I have finished my tour of Olympic Park, and am heading southwest toward a nearby complex of Baekje tombs. As I started out, I spotted this green VW New Beetle. The New Beetle is very popular among young, affluent South Korean women, though the Mini Cooper is now outselling it.

I took this photo because the protagonist of my novel, Sarah Radcliffe, is supposed to drive this exact model and color, back home in San Francisco. She buys it to establish her identity as a flight attendant with a salary - and as a woman.

Three of the ten tombs at the complex. It was a long walk.

Of course, the church spire in the back tells a lot about Seoul today. This part of the city has a Protestant church about every 100 meters.

Entrance to Tomb No. 1. It's locked - though can be opened by request when groups visit here.

This tomb complex is now surrounded by many apartment complexes, which were built starting in the early 1980s. The lower, 12-story apartments to the right were built in 1984 by Hanyang Construction; the building in the dead center was my last home in Seoul, from completion until I moved to Los Angeles in 1988. The higher modern apartments to the left were built by Samsung a few years ago, to replace an earlier complex, built in 1980, which had consisted of coal-fired 5-story buildings with no elevators. I stayed at that old 1980 complex with my grandparents during my 1994 visit; my grandparents moved to Seongnam later that year, and have passed away since.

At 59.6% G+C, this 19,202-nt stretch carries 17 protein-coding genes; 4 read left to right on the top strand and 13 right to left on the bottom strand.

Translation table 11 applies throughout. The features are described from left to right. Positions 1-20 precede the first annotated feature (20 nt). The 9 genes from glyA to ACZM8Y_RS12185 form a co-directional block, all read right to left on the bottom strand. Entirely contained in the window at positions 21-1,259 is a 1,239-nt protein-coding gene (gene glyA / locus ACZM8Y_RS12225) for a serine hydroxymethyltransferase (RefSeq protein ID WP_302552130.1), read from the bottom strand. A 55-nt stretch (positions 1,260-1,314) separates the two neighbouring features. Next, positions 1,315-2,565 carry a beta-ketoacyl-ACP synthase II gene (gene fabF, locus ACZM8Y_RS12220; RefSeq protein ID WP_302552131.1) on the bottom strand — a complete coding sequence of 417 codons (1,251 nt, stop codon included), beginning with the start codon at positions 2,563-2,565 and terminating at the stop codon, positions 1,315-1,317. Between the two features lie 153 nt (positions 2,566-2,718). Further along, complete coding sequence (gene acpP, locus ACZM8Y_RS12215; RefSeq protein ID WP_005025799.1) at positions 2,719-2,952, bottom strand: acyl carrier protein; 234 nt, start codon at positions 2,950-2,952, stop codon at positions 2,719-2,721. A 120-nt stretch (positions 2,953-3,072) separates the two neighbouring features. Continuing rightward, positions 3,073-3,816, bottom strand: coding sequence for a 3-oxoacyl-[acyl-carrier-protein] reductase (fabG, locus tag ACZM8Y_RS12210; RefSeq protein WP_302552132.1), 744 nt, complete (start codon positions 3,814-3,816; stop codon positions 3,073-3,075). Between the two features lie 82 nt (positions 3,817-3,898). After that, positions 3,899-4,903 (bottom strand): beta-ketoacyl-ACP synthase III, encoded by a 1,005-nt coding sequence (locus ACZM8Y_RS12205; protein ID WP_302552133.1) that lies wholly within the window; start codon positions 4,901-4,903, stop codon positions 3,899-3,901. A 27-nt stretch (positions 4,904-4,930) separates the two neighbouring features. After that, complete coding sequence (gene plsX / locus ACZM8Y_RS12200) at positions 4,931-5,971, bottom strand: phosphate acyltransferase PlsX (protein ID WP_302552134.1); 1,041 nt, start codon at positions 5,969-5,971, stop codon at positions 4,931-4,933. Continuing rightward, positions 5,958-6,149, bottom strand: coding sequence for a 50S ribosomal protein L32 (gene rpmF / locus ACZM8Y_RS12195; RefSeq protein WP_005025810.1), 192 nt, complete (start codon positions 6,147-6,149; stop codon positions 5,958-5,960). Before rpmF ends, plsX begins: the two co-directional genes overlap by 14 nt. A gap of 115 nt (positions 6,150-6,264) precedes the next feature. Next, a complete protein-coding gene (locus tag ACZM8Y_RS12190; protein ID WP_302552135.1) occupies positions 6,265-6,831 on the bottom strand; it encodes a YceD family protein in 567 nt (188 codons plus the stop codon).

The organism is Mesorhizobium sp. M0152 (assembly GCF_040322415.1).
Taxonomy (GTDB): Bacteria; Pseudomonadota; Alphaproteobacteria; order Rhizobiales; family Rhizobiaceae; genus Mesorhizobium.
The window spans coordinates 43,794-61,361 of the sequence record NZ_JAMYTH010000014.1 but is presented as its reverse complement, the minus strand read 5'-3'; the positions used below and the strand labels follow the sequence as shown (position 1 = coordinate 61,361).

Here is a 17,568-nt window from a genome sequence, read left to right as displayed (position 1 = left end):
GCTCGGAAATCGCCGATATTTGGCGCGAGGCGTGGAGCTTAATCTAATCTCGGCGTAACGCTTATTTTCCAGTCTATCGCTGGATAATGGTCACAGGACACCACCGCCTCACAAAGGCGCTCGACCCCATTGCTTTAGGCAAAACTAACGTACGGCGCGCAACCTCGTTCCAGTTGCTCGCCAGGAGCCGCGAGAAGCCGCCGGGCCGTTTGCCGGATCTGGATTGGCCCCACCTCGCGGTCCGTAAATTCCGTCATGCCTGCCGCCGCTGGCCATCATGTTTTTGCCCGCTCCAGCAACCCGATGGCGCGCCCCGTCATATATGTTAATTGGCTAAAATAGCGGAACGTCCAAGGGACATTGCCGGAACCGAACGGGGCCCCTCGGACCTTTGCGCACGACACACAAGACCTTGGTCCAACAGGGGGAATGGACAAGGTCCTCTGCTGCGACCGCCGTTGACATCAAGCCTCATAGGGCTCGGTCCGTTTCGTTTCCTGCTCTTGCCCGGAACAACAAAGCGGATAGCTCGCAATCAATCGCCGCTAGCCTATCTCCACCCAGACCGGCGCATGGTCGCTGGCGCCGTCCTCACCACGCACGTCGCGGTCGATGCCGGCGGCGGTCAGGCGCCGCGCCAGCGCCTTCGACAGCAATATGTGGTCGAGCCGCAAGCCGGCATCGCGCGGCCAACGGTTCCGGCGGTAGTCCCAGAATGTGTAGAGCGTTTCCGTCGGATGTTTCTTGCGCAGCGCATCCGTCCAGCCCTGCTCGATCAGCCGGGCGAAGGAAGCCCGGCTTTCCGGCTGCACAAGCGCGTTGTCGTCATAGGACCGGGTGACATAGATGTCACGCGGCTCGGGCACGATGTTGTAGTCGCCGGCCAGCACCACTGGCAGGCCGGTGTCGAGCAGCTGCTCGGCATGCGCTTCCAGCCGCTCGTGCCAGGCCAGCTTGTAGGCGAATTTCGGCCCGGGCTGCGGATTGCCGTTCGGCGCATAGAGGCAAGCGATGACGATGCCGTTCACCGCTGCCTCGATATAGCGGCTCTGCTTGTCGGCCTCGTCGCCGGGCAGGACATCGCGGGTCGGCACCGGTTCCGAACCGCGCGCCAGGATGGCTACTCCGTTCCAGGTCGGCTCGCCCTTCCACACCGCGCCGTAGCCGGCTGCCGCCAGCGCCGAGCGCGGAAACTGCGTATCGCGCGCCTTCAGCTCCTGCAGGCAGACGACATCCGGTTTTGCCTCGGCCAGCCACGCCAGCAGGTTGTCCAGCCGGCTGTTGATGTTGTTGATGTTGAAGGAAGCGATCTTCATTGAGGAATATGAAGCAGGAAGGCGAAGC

The tomb complex is one place to commune with nature. Here, butterflies and dragonflies fill the sky, as a stray cat runs away from me.

As this is a historical relic, jogging is strictly prohibited.

Now that I have arrived in my final Seoul neighborhood, I decided to hang around - and to re-create my commute to my elementary school. Here is the playground that I once played in. Behind it are three entryways to the apartment building; the middle one led to my unit. I was almost looking for my father's 1979 Hyundai Pony here; it seemed like it would still be waiting for me in the parking lot just behind the playground.

I didn't find my father's car. But I did find its successor - Hyundai's newest car, the i30. Hyundai's European models are being renamed alphanumerically; the Atoz city car is becoming the i10, the slightly larger Click is i20, the next up Accent will be phased out, the next up Elantra is the i30, and the large Sonata will be i40. The US will get this car as the 2009 Elantra Touring.

This gas station didn't exist when I lived here, but I took a photo to see the local gas prices anyway. A liter of gasoline will set me back 1,796 won (about USD $7/gallon), a liter of diesel will be 1,674 won, and a liter of kerosene (lighting fuel, not automotive) will be 1,327 won.

This alleyway was part of my commute. It's cleaned up considerably in the 20 years that have passed. Below the trees in the distance lies a new playground; it was a muddy dirt lot when I commuted here. Behind the trees is an industrial women's high school.